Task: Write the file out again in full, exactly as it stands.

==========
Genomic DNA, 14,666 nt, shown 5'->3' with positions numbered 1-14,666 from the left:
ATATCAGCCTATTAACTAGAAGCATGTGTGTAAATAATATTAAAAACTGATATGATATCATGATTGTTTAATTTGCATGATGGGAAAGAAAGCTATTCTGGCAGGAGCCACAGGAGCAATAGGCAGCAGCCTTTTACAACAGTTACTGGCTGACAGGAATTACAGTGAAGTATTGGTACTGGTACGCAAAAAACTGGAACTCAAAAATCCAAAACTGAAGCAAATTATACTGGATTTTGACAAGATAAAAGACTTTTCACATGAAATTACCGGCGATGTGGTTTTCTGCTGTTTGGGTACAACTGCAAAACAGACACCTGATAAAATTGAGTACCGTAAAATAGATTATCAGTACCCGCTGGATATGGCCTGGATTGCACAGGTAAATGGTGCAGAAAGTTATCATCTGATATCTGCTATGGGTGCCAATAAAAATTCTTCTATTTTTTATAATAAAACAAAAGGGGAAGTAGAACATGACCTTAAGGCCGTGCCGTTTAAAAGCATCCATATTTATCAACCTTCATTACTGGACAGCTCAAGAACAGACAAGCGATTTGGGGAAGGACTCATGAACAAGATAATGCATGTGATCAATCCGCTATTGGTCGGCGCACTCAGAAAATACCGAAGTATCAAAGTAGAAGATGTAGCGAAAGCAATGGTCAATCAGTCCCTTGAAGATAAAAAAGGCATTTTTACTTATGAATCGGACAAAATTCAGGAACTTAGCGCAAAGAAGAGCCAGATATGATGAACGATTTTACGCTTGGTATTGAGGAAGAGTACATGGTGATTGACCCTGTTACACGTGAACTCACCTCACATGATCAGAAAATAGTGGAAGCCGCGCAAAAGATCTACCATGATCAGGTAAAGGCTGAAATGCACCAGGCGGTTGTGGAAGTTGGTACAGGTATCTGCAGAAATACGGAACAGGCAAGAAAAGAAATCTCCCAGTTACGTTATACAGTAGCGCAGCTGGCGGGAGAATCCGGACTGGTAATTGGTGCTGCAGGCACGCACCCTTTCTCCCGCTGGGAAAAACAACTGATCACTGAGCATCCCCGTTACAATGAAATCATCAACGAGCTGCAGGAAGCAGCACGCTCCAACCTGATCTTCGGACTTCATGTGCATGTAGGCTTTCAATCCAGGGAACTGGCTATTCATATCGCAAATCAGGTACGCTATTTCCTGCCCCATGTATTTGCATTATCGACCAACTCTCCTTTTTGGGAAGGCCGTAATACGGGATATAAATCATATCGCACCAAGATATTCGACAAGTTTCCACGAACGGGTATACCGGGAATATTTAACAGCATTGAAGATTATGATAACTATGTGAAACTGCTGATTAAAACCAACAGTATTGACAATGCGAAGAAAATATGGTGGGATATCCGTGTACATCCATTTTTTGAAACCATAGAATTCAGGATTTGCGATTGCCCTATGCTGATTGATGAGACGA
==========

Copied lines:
Genomic DNA, 14,666 nt, shown 5'->3' with positions numbered 1-14,666 from the left:
ATATCAGCCTATTAACTAGAAGCATGTGTGTAAATAATATTAAAAACTGATATGATATCATGATTGTTTAATTTGCATGATGGGAAAGAAAGCTATTCTGGCAGGAGCCACAGGAGCAATAGGCAGCAGCCTTTTACAACAGTTACTGGCTGACAGGAATTACAGTGAAGTATTGGTACTGGTACGCAAAAAACTGGAACTCAAAAATCCAAAACTGAAGCAAATTATACTGGATTTTGACAAGATAAAAGACTTTTCACATGAAATTACCGGCGATGTGGTTTTCTGCTGTTTGGGTACAACTGCAAAACAGACACCTGATAAAATTGAGTACCGTAAAATAGATTATCAGTACCCGCTGGATATGGCCTGGATTGCACAGGTAAATGGTGCAGAAAGTTATCATCTGATATCTGCTATGGGTGCCAATAAAAATTCTTCTATTTTTTATAATAAAACAAAAGGGGAAGTAGAACATGACCTTAAGGCCGTGCCGTTTAAAAGCATCCATATTTATCAACCTTCATTACTGGACAGCTCAAGAACAGACAAGCGATTTGGGGAAGGACTCATGAACAAGATAATGCATGTGATCAATCCGCTATTGGTCGGCGCACTCAGAAAATACCGAAGTATCAAAGTAGAAGATGTAGCGAAAGCAATGGTCAATCAGTCCCTTGAAGATAAAAAAGGCATTTTTACTTATGAATCGGACAAAATTCAGGAACTTAGCGCAAAGAAGAGCCAGATATGATGAACGATTTTACGCTTGGTATTGAGGAAGAGTACATGGTGATTGACCCTGTTACACGTGAACTCACCTCACATGATCAGAAAATAGTGGAAGCCGCGCAAAAGATCTACCATGATCAGGTAAAGGCTGAAATGCACCAGGCGGTTGTGGAAGTTGGTACAGGTATCTGCAGAAATACGGAACAGGCAAGAAAAGAAATCTCCCAGTTACGTTATACAGTAGCGCAGCTGGCGGGAGAATCCGGACTGGTAATTGGTGCTGCAGGCACGCACCCTTTCTCCCGCTGGGAAAAACAACTGATCACTGAGCATCCCCGTTACAATGAAATCATCAACGAGCTGCAGGAAGCAGCACGCTCCAACCTGATCTTCGGACTTCATGTGCATGTAGGCTTTCAATCCAGGGAACTGGCTATTCATATCGCAAATCAGGTACGCTATTTCCTGCCCCATGTATTTGCATTATCGACCAACTCTCCTTTTTGGGAAGGCCGTAATACGGGATATAAATCATATCGCACCAAGATATTCGACAAGTTTCCACGAACGGGTATACCGGGAATATTTAACAGCATTGAAGATTATGATAACTATGTGAAACTGCTGATTAAAACCAACAGTATTGACAATGCGAAGAAAATATGGTGGGATATCCGTGTACATCCATTTTTTGAAACCATAGAATTCAGGATTTGCGATTGCCCTATGCTGATTGATGAGACGA